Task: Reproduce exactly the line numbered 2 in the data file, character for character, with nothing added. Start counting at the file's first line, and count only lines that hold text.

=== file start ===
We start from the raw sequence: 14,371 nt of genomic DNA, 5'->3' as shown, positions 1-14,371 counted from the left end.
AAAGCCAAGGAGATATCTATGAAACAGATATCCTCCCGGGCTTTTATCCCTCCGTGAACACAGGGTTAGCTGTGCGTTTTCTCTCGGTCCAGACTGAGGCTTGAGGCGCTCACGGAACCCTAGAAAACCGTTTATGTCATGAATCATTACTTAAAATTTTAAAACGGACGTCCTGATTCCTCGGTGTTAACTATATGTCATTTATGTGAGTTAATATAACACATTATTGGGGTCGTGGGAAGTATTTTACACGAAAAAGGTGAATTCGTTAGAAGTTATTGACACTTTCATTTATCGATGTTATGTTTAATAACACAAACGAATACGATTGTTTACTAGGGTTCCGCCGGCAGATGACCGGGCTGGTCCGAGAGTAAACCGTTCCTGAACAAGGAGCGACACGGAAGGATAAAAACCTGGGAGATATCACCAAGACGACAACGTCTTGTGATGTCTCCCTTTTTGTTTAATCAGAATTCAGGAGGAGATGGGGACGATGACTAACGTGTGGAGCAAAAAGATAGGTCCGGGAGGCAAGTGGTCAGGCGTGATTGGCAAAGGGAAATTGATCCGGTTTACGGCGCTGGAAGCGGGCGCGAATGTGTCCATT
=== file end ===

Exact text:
AAAGCCAAGGAGATATCTATGAAACAGATATCCTCCCGGGCTTTTATCCCTCCGTGAACACAGGGTTAGCTGTGCGTTTTCTCTCGGTCCAGACTGAGGCTTGAGGCGCTCACGGAACCCTAGAAAACCGTTTATGTCATGAATCATTACTTAAAATTTTAAAACGGACGTCCTGATTCCTCGGTGTTAACTATATGTCATTTATGTGAGTTAATATAACACATTATTGGGGTCGTGGGAAGTATTTTACACGAAAAAGGTGAATTCGTTAGAAGTTATTGACACTTTCATTTATCGATGTTATGTTTAATAACACAAACGAATACGATTGTTTACTAGGGTTCCGCCGGCAGATGACCGGGCTGGTCCGAGAGTAAACCGTTCCTGAACAAGGAGCGACACGGAAGGATAAAAACCTGGGAGATATCACCAAGACGACAACGTCTTGTGATGTCTCCCTTTTTGTTTAATCAGAATTCAGGAGGAGATGGGGACGATGACTAACGTGTGGAGCAAAAAGATAGGTCCGGGAGGCAAGTGGTCAGGCGTGATTGGCAAAGGGAAATTGATCCGGTTTACGGCGCTGGAAGCGGGCGCGAATGTGTCCATT